A recent policy update regarding how involuntary medical leaves of absence are handled has some faculty members upset about communication between faculty and administration.
Faculty received an email a couple of weeks ago from the Office of Student Development about the policy update. The policy addresses situations in which a student is physically or emotionally distressed to the point that it is disruptive to others or to university operations. It calls for the Dean of Students, Rev. Darrell Goodwin, to make the decision of whether a student needs to take the leave of absence.
The Spectator reached out to Goodwin for comment but did not receive a response by press time.
The policy, according to some faculty, seemed to come out of nowhere, and professors wondered why faculty members weren’t involved in the decision-making process.
Sociology professor Mark Cohan decided to voice his concern about the policy in an email to his colleagues in the College of Arts & Sciences. Cohan believes the policy puts too much responsibility on one person, and said that he would not even trust himself to make the decision on his own.
“My only concern is that the decision is being left to one person, Reverend Goodwin,” Cohan said. “And of course I trust that he will make the decision in consultation with all affected parties, including faculty, but this is a big decision.”
Psychology professor Erica Lilleleht agreed. She said that although the policy is a good one to have, the types of situations it deals with are often complicated and should be reviewed by several people.
“This is a lot to put in the hands of one person—this kind of decision—and it’s a lot of responsibility,” she said. “These are the kinds of situations that benefit from multiple perspectives, from multiple portions of the university, including faculty and others as well.”
Many professors concerned with the policy expressed that it might be improved with creation of a small committee to assess students case-by-case.
“What this [policy] does is it goes straight from zero to mach 1,” said history professor Theresa Earenfight. “There’s no intermediate committee; there’s no group in this policy. That’s my fear.”
Vice President of Student Development Michele Murray offered a different perspective on the situation.
The policy, she said, has been in place for several years. In recent months, the university has been working with the Office of Civil Rights—a part of the U.S. Department of Education—to make a few minor adjustments to the policy. Essentially, while the original policy had just one avenue for appeal for students, the new policy has two. The updated version also provides a time frame of ten days for an appeal.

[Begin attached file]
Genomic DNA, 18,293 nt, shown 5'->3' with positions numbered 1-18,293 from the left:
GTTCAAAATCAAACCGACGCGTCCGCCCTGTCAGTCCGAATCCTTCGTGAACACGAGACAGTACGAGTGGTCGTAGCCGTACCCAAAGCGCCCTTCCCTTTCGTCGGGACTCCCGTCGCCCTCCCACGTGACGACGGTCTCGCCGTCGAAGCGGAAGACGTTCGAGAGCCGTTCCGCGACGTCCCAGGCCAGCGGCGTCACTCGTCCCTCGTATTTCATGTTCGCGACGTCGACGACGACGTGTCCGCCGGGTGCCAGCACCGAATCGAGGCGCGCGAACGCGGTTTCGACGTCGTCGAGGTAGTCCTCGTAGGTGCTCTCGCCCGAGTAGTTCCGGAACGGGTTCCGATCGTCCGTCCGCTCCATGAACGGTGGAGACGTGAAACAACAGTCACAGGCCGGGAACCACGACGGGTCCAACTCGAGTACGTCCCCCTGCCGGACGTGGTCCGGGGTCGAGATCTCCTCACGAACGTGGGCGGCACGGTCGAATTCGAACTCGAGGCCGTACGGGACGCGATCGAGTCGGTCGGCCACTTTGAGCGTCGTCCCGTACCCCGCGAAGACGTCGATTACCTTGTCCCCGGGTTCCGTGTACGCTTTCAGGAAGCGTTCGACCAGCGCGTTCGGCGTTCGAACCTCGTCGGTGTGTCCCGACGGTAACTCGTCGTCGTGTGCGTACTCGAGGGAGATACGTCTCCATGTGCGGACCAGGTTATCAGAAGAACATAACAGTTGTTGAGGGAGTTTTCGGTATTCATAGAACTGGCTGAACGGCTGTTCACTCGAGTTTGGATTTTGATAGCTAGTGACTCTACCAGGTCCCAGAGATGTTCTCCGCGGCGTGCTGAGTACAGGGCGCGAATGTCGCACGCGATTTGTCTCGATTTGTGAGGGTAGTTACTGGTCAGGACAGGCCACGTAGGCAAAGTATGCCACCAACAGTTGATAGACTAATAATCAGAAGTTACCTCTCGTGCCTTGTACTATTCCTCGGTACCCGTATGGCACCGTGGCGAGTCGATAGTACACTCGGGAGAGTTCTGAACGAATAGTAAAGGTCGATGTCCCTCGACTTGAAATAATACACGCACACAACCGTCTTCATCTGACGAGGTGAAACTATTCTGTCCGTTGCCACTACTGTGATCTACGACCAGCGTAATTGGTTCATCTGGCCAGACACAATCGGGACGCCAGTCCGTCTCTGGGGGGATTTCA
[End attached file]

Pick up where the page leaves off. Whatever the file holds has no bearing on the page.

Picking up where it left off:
“[The OCR] said if we made these tweaks, it would make the policy better and more user-friendly for students,” she said. “And in the process of that, they gave us a very short window of time to let the university community know that the policy had been updated.”
Murray said that in her nine years at Seattle U, she has only heard of one case in which the policy actually needed to be used. Even so, she believes the policy allows for plenty of opportunity for faculty to intervene if a situation should arise with one of their students.
“If there was a case where the policy would go into effect, the faculty members associated with the student would have ample opportunity to feed into the system,” Murray said. “So yes, there is one person responsible for administering the policy, but that person does not work in a vacuum.”
The fact that this policy is used so rarely makes it more understandable why some faculty members had not known about it before this year. Given this information from Murray, Lilleleht held her opinion that the policy should be looked over.
“I would say that this is one of those examples where a revision brings a policy to light that people hadn’t really been attending to, in part because they weren’t involved in it,” she said. “There are a lot of things that have always been a particular way that kind of need a change, and I would say this might be one of them.”
So while the policy is not a new one, this update has given it a level of attention it has never before received. Cohan said he believes the policy, no matter its age, is worth a new discussion.
“In my 13 years at SU, I have never become aware that we had such a policy,” Cohan said. “So long as the policy, as now written, puts the decision to require a student to take involuntary leave in a single person’s hands, I do think it is worthy of a broader, more thoughtful conversation.”
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